How Long Does it Take to get to the Moon?

by Ian O'Neill on November 7, 2013

This article was originally written in 2008, but we’ve now updated it with this spiffy new video.

The lunar module above the Moon during the Apollo 11 mission (NASA)
In a recent interview, Richard Branson outlined his vision for Virgin Galactic’s future. Once tourists are taken into Earth orbit, it seems possible that space hotels could be developed for longer stop-overs in space. He then went on to mention that short “sight-seeing” tours to the Moon could be started from these ultimate hotels. If we are to make travel to the Moon routine enough to send tourists there, the trip would need to be as short as possible. So how long is the commute from the Earth to the Moon anyway? Man and machine have made that trip already, some took a very long time, and others were astonishingly fast…

Many missions have arrived in lunar orbit and landed on the lunar surface, but the means of getting there are widely varying. Whether a mission uses a rocket to blast its way there, or a subtle ion engine to slowly edge its payload closer, we have many options open to us when we travel to the Moon in the future. To this end, I’ll give a quick rundown from slowest to fastest flights to Earth’s natural satellite 380,000 km away.

Slowest: 1 year, 1 month and 2 weeks
The slowest mission to fly to the Moon was actually one of the most advanced technologies to be sent into space. The ESA SMART-1 lunar probe was launched on September 27th 2003 and used a revolutionary ion engine to propel it to the Moon. SMART-1 slowly spiralled out from the Earth to arrive at its destination one year, one month and two weeks later on November 11th 2004. SMART-1 may have been slow, but it was by far the most fuel efficient. The craft used only 82 kg of xenon propellant for the entire mission (ending with a lunar impact in 2006).

Not so slow: 5 days
Chang\'e-1 lunar mission (NASA)

The SMART mission is an oddity as it is by far the longest mission to the Moon, the rest of the missions took a matter of days to reach lunar orbit. China’s Chang’e-1 mission was launched from Xichang Satellite Launch Center on October 24th 2007 but sat in Earth orbit til October 31st when it began its transit to the Moon. It arrived in lunar orbit on November 5th. Chang’e-1 therefore took five days to cover the distance, using its rocket boosters.

Manned missions do it quicker: 3 days, 3 hours, 49 minutes
Next up, the Apollo missions in comparison were fairly quick to reach the Moon. The Apollo 11 astronauts were launched atop a huge Saturn V multi-stage rocket on July 16th 1969 from Kennedy Space Centre and sent quickly on their way. They reached lunar orbit after only three days in space on July 19th 1969.

Even the first was fast: < 2 days
The Russian Luna 1 probe, the first manmade object to flyby the Moon (NASA)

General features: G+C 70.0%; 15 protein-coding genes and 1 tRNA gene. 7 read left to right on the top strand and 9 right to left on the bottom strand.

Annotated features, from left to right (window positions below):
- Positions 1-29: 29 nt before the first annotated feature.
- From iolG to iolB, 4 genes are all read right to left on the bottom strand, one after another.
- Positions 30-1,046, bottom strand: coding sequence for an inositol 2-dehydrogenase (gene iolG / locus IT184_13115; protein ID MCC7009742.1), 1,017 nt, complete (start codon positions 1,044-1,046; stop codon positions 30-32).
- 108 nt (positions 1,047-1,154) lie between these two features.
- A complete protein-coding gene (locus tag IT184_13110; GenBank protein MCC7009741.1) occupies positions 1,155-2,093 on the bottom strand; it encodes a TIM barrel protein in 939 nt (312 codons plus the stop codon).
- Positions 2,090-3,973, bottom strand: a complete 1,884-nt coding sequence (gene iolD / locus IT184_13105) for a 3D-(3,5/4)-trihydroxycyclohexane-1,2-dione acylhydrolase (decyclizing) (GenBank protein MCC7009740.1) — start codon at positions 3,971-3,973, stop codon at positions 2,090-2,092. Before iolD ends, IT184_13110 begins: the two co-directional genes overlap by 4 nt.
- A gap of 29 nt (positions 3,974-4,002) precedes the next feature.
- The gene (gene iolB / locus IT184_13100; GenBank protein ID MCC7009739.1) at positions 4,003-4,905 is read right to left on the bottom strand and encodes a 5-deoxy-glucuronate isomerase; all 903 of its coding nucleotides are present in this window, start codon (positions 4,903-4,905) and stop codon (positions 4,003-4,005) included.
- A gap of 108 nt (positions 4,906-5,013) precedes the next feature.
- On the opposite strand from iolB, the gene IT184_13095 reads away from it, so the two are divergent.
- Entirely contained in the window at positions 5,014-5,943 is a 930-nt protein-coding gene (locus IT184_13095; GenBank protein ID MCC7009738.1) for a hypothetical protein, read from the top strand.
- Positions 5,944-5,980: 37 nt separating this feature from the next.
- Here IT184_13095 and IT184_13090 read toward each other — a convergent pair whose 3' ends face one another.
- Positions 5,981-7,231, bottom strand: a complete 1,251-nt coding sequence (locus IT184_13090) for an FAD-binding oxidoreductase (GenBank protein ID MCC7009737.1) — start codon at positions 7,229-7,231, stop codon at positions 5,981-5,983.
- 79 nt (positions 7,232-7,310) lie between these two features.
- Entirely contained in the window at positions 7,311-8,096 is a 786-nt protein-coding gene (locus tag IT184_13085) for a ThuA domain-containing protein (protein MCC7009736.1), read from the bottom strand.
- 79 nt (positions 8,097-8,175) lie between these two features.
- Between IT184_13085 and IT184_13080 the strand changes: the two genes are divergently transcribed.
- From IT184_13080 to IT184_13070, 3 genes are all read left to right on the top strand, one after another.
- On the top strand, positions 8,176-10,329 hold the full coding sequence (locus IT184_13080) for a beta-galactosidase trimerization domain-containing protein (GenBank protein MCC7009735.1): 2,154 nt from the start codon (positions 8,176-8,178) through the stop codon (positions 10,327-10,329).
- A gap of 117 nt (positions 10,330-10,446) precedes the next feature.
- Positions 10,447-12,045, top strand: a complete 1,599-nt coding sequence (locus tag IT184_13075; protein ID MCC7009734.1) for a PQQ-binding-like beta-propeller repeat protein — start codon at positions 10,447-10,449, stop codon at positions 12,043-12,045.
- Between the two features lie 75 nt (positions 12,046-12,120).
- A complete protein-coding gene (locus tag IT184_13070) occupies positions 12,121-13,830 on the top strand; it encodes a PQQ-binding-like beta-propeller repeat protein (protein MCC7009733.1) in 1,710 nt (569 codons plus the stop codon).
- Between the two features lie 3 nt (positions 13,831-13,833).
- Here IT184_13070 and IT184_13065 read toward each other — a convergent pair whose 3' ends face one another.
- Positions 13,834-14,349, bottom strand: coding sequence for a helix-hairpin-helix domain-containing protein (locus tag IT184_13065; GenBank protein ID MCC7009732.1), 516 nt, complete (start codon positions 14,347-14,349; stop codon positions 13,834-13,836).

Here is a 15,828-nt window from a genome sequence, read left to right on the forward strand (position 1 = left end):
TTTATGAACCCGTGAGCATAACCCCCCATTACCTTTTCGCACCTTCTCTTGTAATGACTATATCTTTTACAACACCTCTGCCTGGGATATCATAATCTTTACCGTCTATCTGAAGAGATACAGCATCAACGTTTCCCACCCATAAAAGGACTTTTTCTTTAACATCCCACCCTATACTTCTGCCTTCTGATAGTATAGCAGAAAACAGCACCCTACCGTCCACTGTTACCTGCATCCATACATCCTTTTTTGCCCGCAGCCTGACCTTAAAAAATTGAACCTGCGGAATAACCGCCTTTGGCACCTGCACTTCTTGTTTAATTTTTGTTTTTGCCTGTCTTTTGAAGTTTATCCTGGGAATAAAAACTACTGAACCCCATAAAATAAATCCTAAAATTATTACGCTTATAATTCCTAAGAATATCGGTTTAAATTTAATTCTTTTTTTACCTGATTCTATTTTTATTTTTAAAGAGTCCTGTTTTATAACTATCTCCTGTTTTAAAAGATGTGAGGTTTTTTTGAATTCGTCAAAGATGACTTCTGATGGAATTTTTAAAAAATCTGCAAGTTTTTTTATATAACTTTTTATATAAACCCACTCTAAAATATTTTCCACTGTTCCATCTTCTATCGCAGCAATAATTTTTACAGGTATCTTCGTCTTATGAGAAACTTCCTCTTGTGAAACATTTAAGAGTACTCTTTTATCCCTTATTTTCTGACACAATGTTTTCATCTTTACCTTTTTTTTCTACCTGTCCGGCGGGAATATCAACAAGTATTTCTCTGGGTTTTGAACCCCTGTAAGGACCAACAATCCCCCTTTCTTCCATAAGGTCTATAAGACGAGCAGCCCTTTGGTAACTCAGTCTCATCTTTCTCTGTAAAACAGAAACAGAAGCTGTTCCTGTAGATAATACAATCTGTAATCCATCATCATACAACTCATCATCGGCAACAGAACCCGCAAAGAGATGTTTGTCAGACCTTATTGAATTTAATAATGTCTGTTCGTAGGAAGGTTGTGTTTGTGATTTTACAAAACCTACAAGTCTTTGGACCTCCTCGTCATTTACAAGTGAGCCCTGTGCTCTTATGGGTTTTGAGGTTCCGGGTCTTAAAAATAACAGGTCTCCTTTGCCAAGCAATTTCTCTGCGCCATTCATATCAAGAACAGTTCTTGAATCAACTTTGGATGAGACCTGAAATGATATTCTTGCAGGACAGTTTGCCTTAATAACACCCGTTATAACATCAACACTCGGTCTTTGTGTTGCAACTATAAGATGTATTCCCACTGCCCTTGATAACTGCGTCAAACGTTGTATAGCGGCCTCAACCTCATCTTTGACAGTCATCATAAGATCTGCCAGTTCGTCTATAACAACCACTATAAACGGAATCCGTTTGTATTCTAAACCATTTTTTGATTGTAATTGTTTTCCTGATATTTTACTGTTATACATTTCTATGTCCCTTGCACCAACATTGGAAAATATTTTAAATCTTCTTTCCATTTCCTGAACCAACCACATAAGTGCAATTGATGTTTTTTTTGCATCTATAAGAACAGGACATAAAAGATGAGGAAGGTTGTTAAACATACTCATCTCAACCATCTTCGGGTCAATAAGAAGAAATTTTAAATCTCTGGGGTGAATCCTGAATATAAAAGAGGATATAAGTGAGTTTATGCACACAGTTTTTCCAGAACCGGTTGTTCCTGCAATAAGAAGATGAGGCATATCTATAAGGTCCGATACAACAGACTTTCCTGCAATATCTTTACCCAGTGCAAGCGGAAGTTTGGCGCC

The first ever mission to the Moon was the Soviet Luna 1 probe that completed a flyby in 1959. This basic, but pioneering probe was launched on January 2nd and flew past the Moon by a few thousand kilometers on January 4th. It only took 36 hours to make the trip, therefore travelling an average speed of 10,500 km/hr.

Record breaking, fast-track to the Moon: 8 hours, 35 minutes
NASAs New Horizons mission (NASA)

By far the fastest mission to fly past the Moon was NASA’s New Horizons Pluto mission. This mission had a speedy launch, rockets powering the probe to over 58,000 km/hr to give it a good start on its long trip to the outer Solar System and Pluto. Although this is impressive, it’s worth keeping in mind that New Horizons was not slowing down to enter lunar orbit (like the Moon-specific missions above), it was probably still accelerating as the Moon was a dot in its rear view window. Still, it took eight hours and thirty-five minutes to cover the 380,000 km distance. Impressive.

So, space tourism companies have a few options for their sight-seeing tours around the Moon. They could offer long cruises, gently gliding to the Moon, using ion engines to slowly let the tourists take in the views, or they could opt for the exhilarating rocket ride of a lifetime, getting tourists there and back in a day or two… not sure which option I’d prefer…


Original publication date April 10, 2008


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Hello! My name is Ian O'Neill and I've been writing for the Universe Today since December 2007. I am a solar physics doctor, but my space interests are wide-ranging. Since becoming a science writer I have been drawn to the more extreme astrophysics concepts (like black hole dynamics), high energy physics (getting excited about the LHC!) and general space colonization efforts. I am also heavily involved with the Mars Homestead project (run by the Mars Foundation), an international organization to advance our settlement concepts on Mars. I also run my own space physics blog:, be sure to check it out!

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